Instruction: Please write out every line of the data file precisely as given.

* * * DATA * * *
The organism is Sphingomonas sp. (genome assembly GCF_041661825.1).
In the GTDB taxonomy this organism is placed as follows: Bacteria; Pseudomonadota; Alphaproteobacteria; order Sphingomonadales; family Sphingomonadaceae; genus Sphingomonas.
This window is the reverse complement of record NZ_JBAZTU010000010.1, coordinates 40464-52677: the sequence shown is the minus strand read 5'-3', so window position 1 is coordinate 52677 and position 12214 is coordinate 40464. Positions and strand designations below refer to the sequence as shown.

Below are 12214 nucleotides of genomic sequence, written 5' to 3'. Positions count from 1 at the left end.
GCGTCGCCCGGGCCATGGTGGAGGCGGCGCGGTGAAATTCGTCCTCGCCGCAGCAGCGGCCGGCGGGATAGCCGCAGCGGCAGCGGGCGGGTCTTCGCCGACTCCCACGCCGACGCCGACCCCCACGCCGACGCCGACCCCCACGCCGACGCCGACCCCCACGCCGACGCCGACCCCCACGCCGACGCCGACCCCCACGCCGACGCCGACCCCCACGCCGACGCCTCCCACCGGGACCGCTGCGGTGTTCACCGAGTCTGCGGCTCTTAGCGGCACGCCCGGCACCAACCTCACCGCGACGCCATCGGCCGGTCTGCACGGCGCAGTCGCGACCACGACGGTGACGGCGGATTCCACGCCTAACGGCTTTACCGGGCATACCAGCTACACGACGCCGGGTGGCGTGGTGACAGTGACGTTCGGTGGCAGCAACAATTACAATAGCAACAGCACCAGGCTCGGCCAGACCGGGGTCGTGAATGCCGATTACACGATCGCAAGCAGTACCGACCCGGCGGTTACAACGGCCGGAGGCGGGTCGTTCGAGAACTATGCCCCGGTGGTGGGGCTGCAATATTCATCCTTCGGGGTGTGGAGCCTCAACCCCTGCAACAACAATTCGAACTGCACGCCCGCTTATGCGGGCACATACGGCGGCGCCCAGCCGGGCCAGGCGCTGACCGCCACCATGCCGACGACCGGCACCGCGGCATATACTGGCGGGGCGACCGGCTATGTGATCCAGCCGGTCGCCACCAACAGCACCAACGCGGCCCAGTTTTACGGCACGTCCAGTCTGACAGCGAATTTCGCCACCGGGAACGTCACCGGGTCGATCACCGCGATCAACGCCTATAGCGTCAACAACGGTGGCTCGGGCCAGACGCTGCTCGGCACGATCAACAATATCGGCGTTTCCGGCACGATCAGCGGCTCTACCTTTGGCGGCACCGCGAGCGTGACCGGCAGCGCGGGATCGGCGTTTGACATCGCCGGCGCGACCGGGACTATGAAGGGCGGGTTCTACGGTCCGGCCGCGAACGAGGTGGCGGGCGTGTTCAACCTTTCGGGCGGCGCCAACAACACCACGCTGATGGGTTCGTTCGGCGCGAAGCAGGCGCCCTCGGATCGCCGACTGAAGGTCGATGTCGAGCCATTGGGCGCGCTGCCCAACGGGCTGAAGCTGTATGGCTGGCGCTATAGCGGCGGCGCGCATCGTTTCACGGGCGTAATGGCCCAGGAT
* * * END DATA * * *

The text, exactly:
The organism is Sphingomonas sp. (genome assembly GCF_041661825.1).
In the GTDB taxonomy this organism is placed as follows: Bacteria; Pseudomonadota; Alphaproteobacteria; order Sphingomonadales; family Sphingomonadaceae; genus Sphingomonas.
This window is the reverse complement of record NZ_JBAZTU010000010.1, coordinates 40464-52677: the sequence shown is the minus strand read 5'-3', so window position 1 is coordinate 52677 and position 12214 is coordinate 40464. Positions and strand designations below refer to the sequence as shown.

Below are 12214 nucleotides of genomic sequence, written 5' to 3'. Positions count from 1 at the left end.
GCGTCGCCCGGGCCATGGTGGAGGCGGCGCGGTGAAATTCGTCCTCGCCGCAGCAGCGGCCGGCGGGATAGCCGCAGCGGCAGCGGGCGGGTCTTCGCCGACTCCCACGCCGACGCCGACCCCCACGCCGACGCCGACCCCCACGCCGACGCCGACCCCCACGCCGACGCCGACCCCCACGCCGACGCCGACCCCCACGCCGACGCCGACCCCCACGCCGACGCCTCCCACCGGGACCGCTGCGGTGTTCACCGAGTCTGCGGCTCTTAGCGGCACGCCCGGCACCAACCTCACCGCGACGCCATCGGCCGGTCTGCACGGCGCAGTCGCGACCACGACGGTGACGGCGGATTCCACGCCTAACGGCTTTACCGGGCATACCAGCTACACGACGCCGGGTGGCGTGGTGACAGTGACGTTCGGTGGCAGCAACAATTACAATAGCAACAGCACCAGGCTCGGCCAGACCGGGGTCGTGAATGCCGATTACACGATCGCAAGCAGTACCGACCCGGCGGTTACAACGGCCGGAGGCGGGTCGTTCGAGAACTATGCCCCGGTGGTGGGGCTGCAATATTCATCCTTCGGGGTGTGGAGCCTCAACCCCTGCAACAACAATTCGAACTGCACGCCCGCTTATGCGGGCACATACGGCGGCGCCCAGCCGGGCCAGGCGCTGACCGCCACCATGCCGACGACCGGCACCGCGGCATATACTGGCGGGGCGACCGGCTATGTGATCCAGCCGGTCGCCACCAACAGCACCAACGCGGCCCAGTTTTACGGCACGTCCAGTCTGACAGCGAATTTCGCCACCGGGAACGTCACCGGGTCGATCACCGCGATCAACGCCTATAGCGTCAACAACGGTGGCTCGGGCCAGACGCTGCTCGGCACGATCAACAATATCGGCGTTTCCGGCACGATCAGCGGCTCTACCTTTGGCGGCACCGCGAGCGTGACCGGCAGCGCGGGATCGGCGTTTGACATCGCCGGCGCGACCGGGACTATGAAGGGCGGGTTCTACGGTCCGGCCGCGAACGAGGTGGCGGGCGTGTTCAACCTTTCGGGCGGCGCCAACAACACCACGCTGATGGGTTCGTTCGGCGCGAAGCAGGCGCCCTCGGATCGCCGACTGAAGGTCGATGTCGAGCCATTGGGCGCGCTGCCCAACGGGCTGAAGCTGTATGGCTGGCGCTATAGCGGCGGCGCGCATCGTTTCACGGGCGTAATGGCCCAGGAT